Prevention of sexual abuse in preschoolers - teacher’s knowledge and attitudes
Introduction: Child sexual abuse (CSA) is a global public health problem across different culture and socioeconomic strata. Teachers have a privileged role in prevention programs and the approach is feasible and effective in preschoolers. The aim of this study was to characterize preschool teachers’ knowledge, attitudes, and training about CSA prevention.
Methods: A non-experimental, exploratory, cross-sectional study was conducted in Leiria, Portugal, comprising 47 preschool teachers. Data was retrieved through a questionnaire developed by study authors.
Results: Most preschool teachers had no CSA prevention training. About half of inquired teachers considered their knowledge about CSA prevention as reasonable. However, 12.8% classified it as poor, mainly teachers with less practice years (50% vs 69.6% of teachers with ≥30 practice years who classified their knowledge as reasonable, p=0.03). Most participants agreed that CSA prevention should be part of preschool curriculum, particularly older teachers (92% vs 77%, p=0.03). Most respondents considered adjusting these concepts to preschoolers challenging for implementation of prevention programs, 72.4% considered that some topics were not suitable for discussion with preschool children, and 82.9% considered that their approach was not well accepted by parents or caregivers.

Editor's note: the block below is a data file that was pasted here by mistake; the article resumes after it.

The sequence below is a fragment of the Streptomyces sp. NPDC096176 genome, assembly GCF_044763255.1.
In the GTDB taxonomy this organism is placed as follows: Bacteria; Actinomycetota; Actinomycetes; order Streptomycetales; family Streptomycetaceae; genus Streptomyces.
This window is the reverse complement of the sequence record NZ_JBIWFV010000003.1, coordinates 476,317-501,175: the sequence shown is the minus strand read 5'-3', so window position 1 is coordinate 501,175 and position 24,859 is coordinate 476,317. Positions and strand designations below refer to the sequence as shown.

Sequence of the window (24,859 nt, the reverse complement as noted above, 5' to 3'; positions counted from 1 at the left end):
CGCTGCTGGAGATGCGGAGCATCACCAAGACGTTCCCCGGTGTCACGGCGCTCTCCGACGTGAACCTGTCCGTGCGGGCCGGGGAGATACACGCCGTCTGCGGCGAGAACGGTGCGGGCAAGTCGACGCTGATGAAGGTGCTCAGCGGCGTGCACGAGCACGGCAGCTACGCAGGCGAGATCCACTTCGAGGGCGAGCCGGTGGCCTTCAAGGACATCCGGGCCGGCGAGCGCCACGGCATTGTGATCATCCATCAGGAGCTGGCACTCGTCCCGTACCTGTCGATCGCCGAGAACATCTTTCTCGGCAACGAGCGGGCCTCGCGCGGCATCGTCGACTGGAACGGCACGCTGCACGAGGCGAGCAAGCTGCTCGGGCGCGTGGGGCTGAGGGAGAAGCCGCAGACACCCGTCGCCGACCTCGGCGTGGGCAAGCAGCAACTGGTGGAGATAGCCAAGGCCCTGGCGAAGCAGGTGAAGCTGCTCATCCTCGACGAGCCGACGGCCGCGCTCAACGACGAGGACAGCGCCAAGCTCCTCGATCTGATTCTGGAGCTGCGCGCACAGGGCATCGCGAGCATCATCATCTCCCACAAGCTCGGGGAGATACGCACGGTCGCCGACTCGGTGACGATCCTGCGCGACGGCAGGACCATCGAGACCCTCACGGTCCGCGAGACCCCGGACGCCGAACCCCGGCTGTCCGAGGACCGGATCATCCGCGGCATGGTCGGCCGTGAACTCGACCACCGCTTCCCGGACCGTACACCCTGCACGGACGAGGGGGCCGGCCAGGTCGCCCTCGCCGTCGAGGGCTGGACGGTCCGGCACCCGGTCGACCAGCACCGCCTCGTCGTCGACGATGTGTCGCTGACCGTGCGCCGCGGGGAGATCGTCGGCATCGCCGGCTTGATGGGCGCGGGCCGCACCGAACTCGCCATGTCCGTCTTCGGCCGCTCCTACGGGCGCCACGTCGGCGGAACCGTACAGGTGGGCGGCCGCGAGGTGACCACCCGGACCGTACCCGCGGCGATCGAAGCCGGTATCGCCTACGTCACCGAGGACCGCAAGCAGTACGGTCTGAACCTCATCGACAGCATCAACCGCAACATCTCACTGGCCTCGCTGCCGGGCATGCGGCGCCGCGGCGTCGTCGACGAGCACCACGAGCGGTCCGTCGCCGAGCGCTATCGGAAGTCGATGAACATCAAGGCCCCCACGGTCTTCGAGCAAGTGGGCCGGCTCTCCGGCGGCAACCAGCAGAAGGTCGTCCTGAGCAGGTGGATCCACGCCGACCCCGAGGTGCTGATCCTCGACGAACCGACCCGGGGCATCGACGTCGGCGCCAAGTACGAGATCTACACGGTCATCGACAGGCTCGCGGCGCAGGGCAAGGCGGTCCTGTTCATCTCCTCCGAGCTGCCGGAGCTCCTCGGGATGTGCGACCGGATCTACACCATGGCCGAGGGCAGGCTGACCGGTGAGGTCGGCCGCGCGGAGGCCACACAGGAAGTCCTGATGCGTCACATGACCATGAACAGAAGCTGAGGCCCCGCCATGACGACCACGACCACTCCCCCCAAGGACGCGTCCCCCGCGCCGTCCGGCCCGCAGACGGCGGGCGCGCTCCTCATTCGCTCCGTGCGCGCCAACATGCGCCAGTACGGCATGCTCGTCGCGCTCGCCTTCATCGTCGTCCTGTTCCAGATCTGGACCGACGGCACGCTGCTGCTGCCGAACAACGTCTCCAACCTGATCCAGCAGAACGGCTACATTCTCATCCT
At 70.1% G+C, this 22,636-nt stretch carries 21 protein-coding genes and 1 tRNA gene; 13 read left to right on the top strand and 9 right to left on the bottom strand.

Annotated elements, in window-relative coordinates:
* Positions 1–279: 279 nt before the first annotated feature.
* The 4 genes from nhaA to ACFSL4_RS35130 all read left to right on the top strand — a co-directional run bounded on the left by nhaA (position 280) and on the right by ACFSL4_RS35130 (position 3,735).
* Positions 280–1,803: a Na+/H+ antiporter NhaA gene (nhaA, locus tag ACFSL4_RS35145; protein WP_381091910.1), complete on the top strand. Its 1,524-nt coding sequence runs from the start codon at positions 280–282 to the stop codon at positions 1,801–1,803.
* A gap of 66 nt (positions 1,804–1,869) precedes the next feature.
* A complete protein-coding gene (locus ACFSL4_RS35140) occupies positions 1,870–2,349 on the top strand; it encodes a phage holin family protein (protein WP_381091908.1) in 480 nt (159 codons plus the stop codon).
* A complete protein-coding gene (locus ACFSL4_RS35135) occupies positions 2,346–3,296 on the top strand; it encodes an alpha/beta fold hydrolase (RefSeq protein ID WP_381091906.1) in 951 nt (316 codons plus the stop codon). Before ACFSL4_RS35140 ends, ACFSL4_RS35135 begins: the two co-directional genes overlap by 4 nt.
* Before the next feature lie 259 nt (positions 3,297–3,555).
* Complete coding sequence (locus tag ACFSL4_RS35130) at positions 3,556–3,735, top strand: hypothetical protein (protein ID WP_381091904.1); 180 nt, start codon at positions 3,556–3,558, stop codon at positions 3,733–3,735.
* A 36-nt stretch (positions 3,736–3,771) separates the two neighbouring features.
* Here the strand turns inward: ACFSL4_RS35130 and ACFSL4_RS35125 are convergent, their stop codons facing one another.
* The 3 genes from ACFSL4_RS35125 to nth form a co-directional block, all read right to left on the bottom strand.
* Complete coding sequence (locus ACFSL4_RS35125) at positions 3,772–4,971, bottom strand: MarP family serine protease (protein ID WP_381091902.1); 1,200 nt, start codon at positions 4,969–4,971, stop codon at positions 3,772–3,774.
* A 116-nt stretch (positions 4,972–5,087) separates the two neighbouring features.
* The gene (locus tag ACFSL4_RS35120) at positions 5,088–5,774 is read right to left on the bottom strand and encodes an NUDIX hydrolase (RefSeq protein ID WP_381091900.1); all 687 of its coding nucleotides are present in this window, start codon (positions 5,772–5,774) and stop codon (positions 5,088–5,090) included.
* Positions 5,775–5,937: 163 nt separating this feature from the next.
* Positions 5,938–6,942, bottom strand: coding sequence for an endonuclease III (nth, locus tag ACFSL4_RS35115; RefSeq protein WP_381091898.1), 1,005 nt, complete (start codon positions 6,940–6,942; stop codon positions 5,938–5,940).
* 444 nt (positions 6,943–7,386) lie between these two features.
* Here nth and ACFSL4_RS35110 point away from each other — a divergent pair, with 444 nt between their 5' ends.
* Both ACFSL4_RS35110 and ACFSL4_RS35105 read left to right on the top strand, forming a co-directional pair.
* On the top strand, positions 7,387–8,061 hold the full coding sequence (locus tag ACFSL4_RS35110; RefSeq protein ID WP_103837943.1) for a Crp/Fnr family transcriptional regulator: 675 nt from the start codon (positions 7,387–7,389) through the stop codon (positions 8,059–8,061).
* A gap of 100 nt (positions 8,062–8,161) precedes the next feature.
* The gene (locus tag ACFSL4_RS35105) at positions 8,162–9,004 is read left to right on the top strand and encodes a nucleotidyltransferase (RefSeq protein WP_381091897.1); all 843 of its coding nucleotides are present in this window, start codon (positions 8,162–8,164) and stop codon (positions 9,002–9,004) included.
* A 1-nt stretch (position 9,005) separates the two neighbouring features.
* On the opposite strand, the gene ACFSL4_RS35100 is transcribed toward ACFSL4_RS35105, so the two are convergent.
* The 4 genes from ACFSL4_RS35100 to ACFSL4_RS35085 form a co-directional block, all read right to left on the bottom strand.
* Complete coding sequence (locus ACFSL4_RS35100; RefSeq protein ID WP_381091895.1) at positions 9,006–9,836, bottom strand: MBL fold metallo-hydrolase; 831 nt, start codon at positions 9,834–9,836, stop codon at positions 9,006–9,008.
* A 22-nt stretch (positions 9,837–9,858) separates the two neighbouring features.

Discussion: Study results evidenced several difficulties and limited training of preschool teachers in CSA prevention. Encouragingly, most teachers showed a positive attitude towards participating in CSA training education and including this topic in preschool curriculum. This study emphasizes the importance of teachers’ education in this subject through implementation of training programs.
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